Syrian refugees in Lebanon fuel tensions
On one of the main highways in Barelias, in the Bekaa valley in east Lebanon, about a dozen shops and restaurants display Syrian signs.
Most of them offer the same variety of food, including the famous Damascene shawarma or popular oriental pastries. The smell of grilled meat and crispy bread mixes in the early spring breeze.
These shops coexist uneasily with the neighbouring Lebanese businesses.
"Look around you. It feels like the Hamidieh market," laments Fouad Araji, a Lebanese restaurant owner. Hamidieh is the famous Syrian souk at the heart of the old city in Damascus, over 50km (30 miles) away from Barelias.
Mr Araji says his profits are down by about 40%. He blames the new Syrian shops in the area for his losses.
Barelias is a mainly Sunni town of around 35,000 residents. Its proximity to the Masnaa crossing, one of the main points into and out of Syria, makes it an attractive destination for Syrians fleeing the violence across the border.
According to the mayor of the town, Naji al-Mays, 15,000 Syrians are currently living in Barelias.
"Discontent at the impact of the Syrian presence is growing," says Mr Mays in a worried tone.
These complaints are echoed at the highest levels. Wael Abu Faour, the minister of social affairs, describes the refugee crisis as "the biggest challenge facing Lebanon".
"It's becoming a huge burden on the political, demographic, security and social levels", he said.
Mr Abu Faour speaks of rising tension between the Syrian refugees and the local communities.
"Even in areas highly supportive of the Syrian revolution, people are complaining. In some cases there have been some clashes and unfortunately, we're hearing about attacks against Syrians in the country".
In some areas, negative attitudes towards the Syrians have surfaced.
At the entrance to Botchay, a small Christian town on Mount Lebanon, visitors are greeted by an unusual message. A large banner reads: "The municipality of Botchay announces a daily curfew on foreigners from 8.30 PM to 5.30 AM."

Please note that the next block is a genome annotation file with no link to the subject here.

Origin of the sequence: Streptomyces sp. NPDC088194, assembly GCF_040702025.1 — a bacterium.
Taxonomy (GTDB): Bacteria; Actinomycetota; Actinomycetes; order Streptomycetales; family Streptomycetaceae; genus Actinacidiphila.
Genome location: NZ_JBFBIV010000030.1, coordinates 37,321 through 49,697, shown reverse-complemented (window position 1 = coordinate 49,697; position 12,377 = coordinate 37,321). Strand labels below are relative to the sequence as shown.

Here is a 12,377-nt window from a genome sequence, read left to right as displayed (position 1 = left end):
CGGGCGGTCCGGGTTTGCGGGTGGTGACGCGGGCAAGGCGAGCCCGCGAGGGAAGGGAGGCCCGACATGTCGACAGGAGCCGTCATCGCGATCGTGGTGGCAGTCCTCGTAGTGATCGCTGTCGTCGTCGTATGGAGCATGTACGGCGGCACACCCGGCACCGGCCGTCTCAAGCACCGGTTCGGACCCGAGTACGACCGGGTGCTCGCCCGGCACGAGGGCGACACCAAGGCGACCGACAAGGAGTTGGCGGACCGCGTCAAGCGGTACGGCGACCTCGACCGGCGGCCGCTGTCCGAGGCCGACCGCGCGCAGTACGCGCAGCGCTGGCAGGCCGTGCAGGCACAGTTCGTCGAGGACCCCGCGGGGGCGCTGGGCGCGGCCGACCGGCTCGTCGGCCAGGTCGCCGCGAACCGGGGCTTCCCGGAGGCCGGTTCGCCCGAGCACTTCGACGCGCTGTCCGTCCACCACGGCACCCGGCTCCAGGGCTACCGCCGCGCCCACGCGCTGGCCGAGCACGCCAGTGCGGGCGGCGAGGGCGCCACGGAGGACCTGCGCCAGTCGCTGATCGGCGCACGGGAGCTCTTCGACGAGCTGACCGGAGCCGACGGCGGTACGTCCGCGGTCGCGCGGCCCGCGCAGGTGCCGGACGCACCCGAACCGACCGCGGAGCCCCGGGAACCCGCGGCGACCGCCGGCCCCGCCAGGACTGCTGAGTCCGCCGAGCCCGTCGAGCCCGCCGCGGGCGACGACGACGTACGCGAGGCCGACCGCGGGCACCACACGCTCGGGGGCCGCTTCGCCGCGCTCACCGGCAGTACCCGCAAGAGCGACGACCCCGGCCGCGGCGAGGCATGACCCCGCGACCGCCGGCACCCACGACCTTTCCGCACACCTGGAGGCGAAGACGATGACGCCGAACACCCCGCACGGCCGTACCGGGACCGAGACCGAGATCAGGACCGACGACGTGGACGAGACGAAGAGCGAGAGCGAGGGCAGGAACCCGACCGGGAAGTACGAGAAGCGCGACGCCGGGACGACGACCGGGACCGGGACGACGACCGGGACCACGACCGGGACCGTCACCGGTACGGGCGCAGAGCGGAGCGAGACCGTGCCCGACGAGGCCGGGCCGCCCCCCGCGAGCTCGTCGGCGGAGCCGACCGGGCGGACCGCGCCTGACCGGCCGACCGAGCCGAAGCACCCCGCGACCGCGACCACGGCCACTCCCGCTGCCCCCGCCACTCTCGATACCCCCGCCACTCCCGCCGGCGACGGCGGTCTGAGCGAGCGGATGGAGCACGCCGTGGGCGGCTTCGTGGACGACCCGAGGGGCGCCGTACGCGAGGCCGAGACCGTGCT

"By foreigners I mean Syrians. But I've worded it such that I wouldn't be branded a racist," says Michel Khoury, the mayor of Botchay and the man behind the decision.
"I've imposed the curfew as a pre-emptive measure. Every day, we hear about security incidents, crimes, burglaries, intimidation and so on in areas all over the country. So I've taken this initiative to protect my town," he said proudly.
There are no camps for refugees in Lebanon. Instead, they stay in rented apartments or with relations.
The UNHCR says as of the end of March, about 400,000 Syrian refugees had been registered, or were awaiting registration, in Lebanon.
But the Lebanese Minister of Interior, Marwan Charbel, says that the real number of Syrians in Lebanon is almost a million. Lebanon's entire population is estimated at four million.
According to Mr Charbel, the crime rate in Lebanon has increased by about 50%, an increase he says is related to the influx of Syrians.
These statements are undoubtedly feeding social anxiety in the small country with overstretched resources. Lebanon already hosts more than 450,000 Palestinian refugees. The country suffered a 15-year civil war, ending in 1990. Demographic changes or tensions are a hugely sensitive issue.
Yara Shhayed from the Anti-Racism Movement, argues that the attitudes towards Syrian refugees are akin to racism. She says that they are being blamed "only because they're the weakest link".
"People here have always looked down on Syrian workers. But since the start of the conflict in Syria and the influx that ensued, the Lebanese have been wanting to make Syrians pay for their own political failures," she said.
"So if the crime rate is high because of loose security or if dire economic conditions drive people to steal, they say that the thieves are Syrians and the rapists are Syrians and so on."
The Lebanese government has been slow dealing with the refugee crisis. While it has facilitated the entrance of Syrian refugees, it was late to conceive a plan to deal with their needs.
With no end in sight to the conflict in Syria, and a continuous flow of refugees, fear of what lies ahead is not likely to fade.